, Volume 10, Issue 3, pp 145–158 | Cite as

Responses of Chub (Leuciscus cephalus) Populations to Chemical Stress, Assessed by Genetic Markers, DNA Damage and Cytochrome P4501A Induction

  • Valérie Larno
  • Jean Laroche
  • Sophie Launey
  • Patrick Flammarion
  • Alain Devaux


Indicators of effects at the population level (genetic variation using allozymes) and early indicators of pollution (EROD activity and DNA strand break formation) were analysed in chub (Leuciscus cephalus) living in weakly and heavily contaminated stations of the Rhône River watershed. The genetic erosion was mainly detected in a fish population living in a contaminated small river system, through modifications in allelic and genotypic frequencies for PGM-2 locus and could be linked to a genetic bottleneck and to the reduced gene flow from upstream unable to maintain or restore the genetic diversity. In a contaminated large river system, the genetic diversity for PGM-2 and other loci was maintained and was probably the consequence of a high gene flow from upstream, linked to a sustained drift of larvae and juveniles in the system. A convergent increase of the frequency of the 90 allele at PGM-2 was observed in two contaminated stations compared with the reference station, this trend being confirmed on a more extensive geographic scale over the Rhône River basin. A high level of EROD activity was detected in both contaminated sites but only the fish in the large river system showed a significant DNA damage level compared to the reference population. The low DNA damage level and high hepato-somatic ratio characterized the impacted population of the small river system and could be associated to a chronic high-level exposure of fish to pollutants which selected individuals exhibiting a high level of DNA damage repair. In the two contaminated systems, some genotypes at the PGM-2 and EST-2 loci showed a low level of DNA damage and/or a high EROD activity and may be considered as being tolerant to pollutants. A higher tolerance of the most heterozygous fish was also detected in the contaminated large system and confirmed that a high level of heterozygosity may be necessary for survival in such a system.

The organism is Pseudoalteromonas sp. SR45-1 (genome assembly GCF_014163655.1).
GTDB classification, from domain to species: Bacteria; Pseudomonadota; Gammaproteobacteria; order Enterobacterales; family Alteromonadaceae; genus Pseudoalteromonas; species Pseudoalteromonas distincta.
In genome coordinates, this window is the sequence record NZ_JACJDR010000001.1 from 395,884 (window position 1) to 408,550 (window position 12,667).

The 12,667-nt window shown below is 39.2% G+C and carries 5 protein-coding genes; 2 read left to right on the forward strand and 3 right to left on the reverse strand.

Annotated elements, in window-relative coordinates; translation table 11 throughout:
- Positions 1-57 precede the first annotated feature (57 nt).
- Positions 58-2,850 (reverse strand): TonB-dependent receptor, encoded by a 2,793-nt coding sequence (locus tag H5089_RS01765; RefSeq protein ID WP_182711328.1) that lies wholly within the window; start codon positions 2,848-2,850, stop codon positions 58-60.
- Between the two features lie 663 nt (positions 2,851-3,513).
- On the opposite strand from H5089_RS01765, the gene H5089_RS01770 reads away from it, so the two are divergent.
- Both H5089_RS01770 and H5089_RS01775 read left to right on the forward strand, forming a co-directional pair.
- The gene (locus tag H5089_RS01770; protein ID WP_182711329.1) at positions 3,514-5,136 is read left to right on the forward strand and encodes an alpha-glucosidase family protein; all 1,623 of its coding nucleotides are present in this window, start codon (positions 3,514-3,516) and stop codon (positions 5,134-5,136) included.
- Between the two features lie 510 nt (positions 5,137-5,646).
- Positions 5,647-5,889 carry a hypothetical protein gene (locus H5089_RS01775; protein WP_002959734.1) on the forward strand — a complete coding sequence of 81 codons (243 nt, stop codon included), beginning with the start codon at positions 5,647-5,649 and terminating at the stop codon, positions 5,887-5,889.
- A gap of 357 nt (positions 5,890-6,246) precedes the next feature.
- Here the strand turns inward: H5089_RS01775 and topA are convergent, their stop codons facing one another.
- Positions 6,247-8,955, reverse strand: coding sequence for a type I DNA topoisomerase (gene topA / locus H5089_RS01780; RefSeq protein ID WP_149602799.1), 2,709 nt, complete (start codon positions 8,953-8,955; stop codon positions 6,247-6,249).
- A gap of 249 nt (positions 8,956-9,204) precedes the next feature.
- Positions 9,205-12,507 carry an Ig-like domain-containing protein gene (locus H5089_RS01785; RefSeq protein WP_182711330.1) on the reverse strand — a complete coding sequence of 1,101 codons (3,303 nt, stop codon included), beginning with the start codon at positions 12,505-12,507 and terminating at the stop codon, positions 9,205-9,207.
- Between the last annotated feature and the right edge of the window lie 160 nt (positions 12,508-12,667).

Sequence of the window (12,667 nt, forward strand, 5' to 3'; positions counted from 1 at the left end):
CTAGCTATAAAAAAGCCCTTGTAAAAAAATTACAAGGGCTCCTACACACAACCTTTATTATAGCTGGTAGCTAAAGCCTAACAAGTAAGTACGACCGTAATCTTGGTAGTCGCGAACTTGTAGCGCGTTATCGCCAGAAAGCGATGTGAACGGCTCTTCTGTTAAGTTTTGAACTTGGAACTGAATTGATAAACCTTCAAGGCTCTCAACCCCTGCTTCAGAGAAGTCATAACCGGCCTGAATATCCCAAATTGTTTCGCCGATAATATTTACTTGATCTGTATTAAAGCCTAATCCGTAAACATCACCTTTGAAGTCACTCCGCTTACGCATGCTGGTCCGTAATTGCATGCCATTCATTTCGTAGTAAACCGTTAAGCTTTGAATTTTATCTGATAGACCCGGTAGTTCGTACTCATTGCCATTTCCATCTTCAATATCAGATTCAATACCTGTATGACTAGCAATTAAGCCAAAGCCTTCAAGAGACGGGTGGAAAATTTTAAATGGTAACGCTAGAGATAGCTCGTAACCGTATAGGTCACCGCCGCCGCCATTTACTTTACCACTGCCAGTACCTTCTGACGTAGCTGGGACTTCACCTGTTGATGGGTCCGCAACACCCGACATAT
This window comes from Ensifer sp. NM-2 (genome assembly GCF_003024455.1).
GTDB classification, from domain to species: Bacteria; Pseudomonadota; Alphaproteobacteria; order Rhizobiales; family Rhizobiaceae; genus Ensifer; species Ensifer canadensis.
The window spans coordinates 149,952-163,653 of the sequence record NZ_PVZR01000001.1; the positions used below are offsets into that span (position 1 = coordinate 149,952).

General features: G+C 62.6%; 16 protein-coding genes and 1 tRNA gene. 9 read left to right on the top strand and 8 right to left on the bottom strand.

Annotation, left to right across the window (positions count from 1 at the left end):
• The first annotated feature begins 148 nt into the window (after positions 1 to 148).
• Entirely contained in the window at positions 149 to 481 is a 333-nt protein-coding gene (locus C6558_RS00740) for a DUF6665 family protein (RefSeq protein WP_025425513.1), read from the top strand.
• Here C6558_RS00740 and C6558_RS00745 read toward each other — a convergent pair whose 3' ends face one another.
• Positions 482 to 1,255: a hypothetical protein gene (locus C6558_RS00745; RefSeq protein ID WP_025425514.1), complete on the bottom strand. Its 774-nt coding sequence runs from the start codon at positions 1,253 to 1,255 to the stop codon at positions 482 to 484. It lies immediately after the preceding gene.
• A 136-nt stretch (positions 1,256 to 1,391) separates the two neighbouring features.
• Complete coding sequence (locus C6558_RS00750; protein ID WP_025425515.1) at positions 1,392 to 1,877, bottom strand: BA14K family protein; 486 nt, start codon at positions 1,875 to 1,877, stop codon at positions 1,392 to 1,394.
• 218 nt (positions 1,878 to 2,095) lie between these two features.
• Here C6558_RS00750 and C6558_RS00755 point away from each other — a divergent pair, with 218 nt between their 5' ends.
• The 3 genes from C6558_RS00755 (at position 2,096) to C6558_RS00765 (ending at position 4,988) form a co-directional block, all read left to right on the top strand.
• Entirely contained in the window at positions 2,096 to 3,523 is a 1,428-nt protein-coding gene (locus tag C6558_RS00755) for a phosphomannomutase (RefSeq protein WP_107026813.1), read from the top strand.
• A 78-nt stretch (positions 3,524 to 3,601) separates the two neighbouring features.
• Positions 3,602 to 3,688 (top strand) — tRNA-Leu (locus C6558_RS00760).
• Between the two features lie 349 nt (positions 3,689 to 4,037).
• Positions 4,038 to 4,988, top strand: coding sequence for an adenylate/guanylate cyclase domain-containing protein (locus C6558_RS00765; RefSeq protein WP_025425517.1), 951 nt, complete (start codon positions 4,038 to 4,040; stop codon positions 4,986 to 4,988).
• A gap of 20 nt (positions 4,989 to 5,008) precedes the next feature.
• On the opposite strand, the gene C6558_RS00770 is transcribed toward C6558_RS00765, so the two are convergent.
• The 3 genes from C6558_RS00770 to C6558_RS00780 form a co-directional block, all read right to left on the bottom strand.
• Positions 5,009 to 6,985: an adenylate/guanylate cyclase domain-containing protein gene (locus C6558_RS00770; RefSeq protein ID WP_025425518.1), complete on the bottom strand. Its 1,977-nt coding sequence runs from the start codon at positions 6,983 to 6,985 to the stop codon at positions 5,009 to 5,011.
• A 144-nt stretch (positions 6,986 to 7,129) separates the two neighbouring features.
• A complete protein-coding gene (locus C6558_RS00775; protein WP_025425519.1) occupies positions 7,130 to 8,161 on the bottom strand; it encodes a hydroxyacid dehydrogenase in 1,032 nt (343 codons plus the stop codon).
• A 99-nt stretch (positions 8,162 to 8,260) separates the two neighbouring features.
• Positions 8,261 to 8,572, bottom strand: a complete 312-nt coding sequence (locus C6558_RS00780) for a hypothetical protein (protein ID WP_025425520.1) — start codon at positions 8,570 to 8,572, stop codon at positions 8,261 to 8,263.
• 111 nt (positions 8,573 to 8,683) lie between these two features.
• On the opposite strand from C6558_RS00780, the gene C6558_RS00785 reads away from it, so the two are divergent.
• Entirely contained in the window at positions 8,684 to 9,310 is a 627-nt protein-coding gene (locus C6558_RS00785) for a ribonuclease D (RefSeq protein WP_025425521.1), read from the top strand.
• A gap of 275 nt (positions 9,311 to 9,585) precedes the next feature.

biomarkers genetic ecotoxicology fish DNA strand break EROD activity 


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Copyright information

© Kluwer Academic Publishers 2001

Authors and Affiliations

  • Valérie Larno
    • 1
    • 2
  • Jean Laroche
    • 3
    • 4
  • Sophie Launey
    • 5
  • Patrick Flammarion
    • 6
  • Alain Devaux
    • 1
    • 2
  1. 1.Laboratoire des Sciences de l'EnvironnementEcole Nationale des Travaux Publics de l'EtatVaulx en Velin Cedex
  2. 2.INRA-SCRIBERennes CedexFrance
  3. 3.Laboratoire d'Ecologie des Hydrosystèmes Fluviaux, UMR CNRS 5023Université Claude Bernard Lyon IVilleurbanne Cedex
  4. 4.Laboratoire Ressources Halieutiques—Poissons MarinsInstitut Universitaire Européen de la MerPlouzanéFrance
  5. 5.Laboratoire de Génétique des PoissonsINRAJouy en JosasFrance
  6. 6.Laboratoire d'EcotoxicologieCemagrefLyon Cedex 09France

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